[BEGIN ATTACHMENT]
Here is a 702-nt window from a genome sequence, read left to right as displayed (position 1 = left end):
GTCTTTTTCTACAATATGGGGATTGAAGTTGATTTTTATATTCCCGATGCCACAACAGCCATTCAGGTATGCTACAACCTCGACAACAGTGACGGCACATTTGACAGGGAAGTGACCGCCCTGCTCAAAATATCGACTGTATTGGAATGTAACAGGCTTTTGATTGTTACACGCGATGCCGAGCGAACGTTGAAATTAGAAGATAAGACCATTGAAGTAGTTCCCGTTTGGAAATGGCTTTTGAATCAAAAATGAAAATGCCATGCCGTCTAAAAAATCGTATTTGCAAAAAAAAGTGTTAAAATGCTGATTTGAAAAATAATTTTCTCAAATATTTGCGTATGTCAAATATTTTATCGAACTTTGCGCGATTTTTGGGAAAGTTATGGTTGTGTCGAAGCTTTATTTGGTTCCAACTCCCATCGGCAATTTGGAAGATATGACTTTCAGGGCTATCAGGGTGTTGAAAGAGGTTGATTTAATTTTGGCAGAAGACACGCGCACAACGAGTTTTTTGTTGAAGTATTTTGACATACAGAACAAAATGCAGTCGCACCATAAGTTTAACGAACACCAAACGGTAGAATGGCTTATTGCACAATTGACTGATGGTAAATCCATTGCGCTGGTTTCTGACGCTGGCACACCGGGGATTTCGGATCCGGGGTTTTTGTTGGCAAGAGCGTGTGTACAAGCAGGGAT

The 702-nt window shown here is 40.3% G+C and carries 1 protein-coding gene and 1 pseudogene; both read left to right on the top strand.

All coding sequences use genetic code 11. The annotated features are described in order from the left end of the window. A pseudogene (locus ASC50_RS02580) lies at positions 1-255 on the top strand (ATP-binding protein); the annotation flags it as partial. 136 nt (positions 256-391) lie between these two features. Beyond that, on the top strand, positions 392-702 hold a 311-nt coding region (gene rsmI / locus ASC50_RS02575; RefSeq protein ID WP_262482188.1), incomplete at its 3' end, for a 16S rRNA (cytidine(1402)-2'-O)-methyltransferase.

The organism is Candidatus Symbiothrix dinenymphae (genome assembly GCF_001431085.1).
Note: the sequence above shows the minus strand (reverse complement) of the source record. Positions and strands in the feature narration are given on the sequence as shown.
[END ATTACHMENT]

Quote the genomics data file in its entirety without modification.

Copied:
Here is a 702-nt window from a genome sequence, read left to right as displayed (position 1 = left end):
GTCTTTTTCTACAATATGGGGATTGAAGTTGATTTTTATATTCCCGATGCCACAACAGCCATTCAGGTATGCTACAACCTCGACAACAGTGACGGCACATTTGACAGGGAAGTGACCGCCCTGCTCAAAATATCGACTGTATTGGAATGTAACAGGCTTTTGATTGTTACACGCGATGCCGAGCGAACGTTGAAATTAGAAGATAAGACCATTGAAGTAGTTCCCGTTTGGAAATGGCTTTTGAATCAAAAATGAAAATGCCATGCCGTCTAAAAAATCGTATTTGCAAAAAAAAGTGTTAAAATGCTGATTTGAAAAATAATTTTCTCAAATATTTGCGTATGTCAAATATTTTATCGAACTTTGCGCGATTTTTGGGAAAGTTATGGTTGTGTCGAAGCTTTATTTGGTTCCAACTCCCATCGGCAATTTGGAAGATATGACTTTCAGGGCTATCAGGGTGTTGAAAGAGGTTGATTTAATTTTGGCAGAAGACACGCGCACAACGAGTTTTTTGTTGAAGTATTTTGACATACAGAACAAAATGCAGTCGCACCATAAGTTTAACGAACACCAAACGGTAGAATGGCTTATTGCACAATTGACTGATGGTAAATCCATTGCGCTGGTTTCTGACGCTGGCACACCGGGGATTTCGGATCCGGGGTTTTTGTTGGCAAGAGCGTGTGTACAAGCAGGGAT

The 702-nt window shown here is 40.3% G+C and carries 1 protein-coding gene and 1 pseudogene; both read left to right on the top strand.

All coding sequences use genetic code 11. The annotated features are described in order from the left end of the window. A pseudogene (locus ASC50_RS02580) lies at positions 1-255 on the top strand (ATP-binding protein); the annotation flags it as partial. 136 nt (positions 256-391) lie between these two features. Beyond that, on the top strand, positions 392-702 hold a 311-nt coding region (gene rsmI / locus ASC50_RS02575; RefSeq protein ID WP_262482188.1), incomplete at its 3' end, for a 16S rRNA (cytidine(1402)-2'-O)-methyltransferase.

The organism is Candidatus Symbiothrix dinenymphae (genome assembly GCF_001431085.1).
Note: the sequence above shows the minus strand (reverse complement) of the source record. Positions and strands in the feature narration are given on the sequence as shown.